THE MOLECULE OF MORE
combination of mystery and grace. Too much information
breaks the spell.
Glamour is present when we see things that stimulate our
dopaminergic imagination, drowning out our ability to accu-
rately perceive here-and-now reality.
A good example is air travel. Look up. Is there an air-
plane in the sky? What kinds of thoughts and feelings are
triggered? Many people experience a longing to be on the
plane, traveling to exotic locations that are far away—a care-
free getaway that begins with a ride among the clouds. Of
course, if you were on the plane, your here-and-now senses
would inform you that this paradise in the sky is more like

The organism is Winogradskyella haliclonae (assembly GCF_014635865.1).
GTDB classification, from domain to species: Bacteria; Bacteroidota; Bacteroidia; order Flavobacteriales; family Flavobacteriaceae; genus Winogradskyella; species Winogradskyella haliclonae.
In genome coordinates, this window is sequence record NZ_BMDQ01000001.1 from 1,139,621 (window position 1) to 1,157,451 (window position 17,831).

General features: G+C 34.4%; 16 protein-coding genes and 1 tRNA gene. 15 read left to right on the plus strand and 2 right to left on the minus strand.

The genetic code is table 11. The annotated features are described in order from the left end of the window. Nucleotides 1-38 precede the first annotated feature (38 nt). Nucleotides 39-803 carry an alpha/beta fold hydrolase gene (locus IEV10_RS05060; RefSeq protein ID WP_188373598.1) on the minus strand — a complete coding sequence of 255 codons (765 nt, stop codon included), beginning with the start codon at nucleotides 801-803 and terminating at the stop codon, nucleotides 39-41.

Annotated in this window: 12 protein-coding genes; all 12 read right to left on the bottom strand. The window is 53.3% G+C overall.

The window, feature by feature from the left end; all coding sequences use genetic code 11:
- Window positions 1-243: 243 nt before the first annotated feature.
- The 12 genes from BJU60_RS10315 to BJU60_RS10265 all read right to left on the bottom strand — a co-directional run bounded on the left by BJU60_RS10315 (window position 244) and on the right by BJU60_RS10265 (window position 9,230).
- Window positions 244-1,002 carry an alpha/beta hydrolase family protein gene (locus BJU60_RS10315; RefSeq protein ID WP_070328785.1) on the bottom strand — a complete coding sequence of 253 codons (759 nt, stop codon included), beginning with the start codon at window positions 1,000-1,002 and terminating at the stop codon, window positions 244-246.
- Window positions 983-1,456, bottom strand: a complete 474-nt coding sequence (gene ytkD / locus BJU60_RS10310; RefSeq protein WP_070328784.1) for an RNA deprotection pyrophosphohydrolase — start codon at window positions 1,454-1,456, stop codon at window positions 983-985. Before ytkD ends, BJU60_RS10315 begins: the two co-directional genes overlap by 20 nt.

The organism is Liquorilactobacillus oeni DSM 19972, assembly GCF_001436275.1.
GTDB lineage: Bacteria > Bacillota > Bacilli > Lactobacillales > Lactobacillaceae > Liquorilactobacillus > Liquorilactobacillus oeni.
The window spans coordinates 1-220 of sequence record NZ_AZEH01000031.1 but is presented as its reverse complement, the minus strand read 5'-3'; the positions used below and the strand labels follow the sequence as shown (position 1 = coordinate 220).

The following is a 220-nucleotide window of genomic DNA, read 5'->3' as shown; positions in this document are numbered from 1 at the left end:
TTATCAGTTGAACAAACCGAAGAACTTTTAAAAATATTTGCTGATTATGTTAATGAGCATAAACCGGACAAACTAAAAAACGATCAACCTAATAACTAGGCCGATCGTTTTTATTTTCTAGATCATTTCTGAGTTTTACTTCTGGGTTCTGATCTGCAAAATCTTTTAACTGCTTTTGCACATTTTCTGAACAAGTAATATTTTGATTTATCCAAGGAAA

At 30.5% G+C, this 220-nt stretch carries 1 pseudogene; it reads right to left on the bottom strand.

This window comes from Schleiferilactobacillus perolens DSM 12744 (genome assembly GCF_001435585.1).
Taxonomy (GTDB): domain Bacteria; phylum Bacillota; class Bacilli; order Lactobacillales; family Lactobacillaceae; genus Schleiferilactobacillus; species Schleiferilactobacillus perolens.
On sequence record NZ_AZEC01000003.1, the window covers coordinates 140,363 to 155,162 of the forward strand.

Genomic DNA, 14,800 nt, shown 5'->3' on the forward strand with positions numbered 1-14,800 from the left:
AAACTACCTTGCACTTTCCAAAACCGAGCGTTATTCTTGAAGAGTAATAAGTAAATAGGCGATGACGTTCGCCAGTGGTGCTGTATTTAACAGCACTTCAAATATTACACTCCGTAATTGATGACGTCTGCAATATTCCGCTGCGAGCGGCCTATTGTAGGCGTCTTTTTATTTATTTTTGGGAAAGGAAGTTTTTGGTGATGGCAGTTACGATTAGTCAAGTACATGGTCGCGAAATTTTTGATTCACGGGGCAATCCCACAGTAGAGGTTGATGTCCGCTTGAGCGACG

a rush-hour bus across town: cramped, exhausting, and
unpleasant—the opposite of elegant.
Likewise, what could be more glamorous than Holly-
wood? Beautiful actors and actresses go to parties, stand
around swimming pools, and flirt. The reality is far different,
involving 14-hour days sweating under hot lights. Women
actors are exploited sexually and men are pressured to take
steroids and growth hormone to get the fabulous bodies
we see on screen. Gwyneth Paltrow, Megan Fox, Charlize
Theron, and Marilyn Monroe have all described “cast-
ing couch” experiences (all but Marilyn Monroe said they
declined the offer to trade sex for a coveted role). Nick Nolte,
Charlie Sheen, Mickey Rourke, and Arnold Schwarzenegger
have all admitted to using steroids, which can cause liver
damage, mood swings, violent outbursts, and psychosis. It’s
a tawdry business.
Mountains aren’t tawdry, though. They’re majestic,
standing far off in the distance, softened by the blurring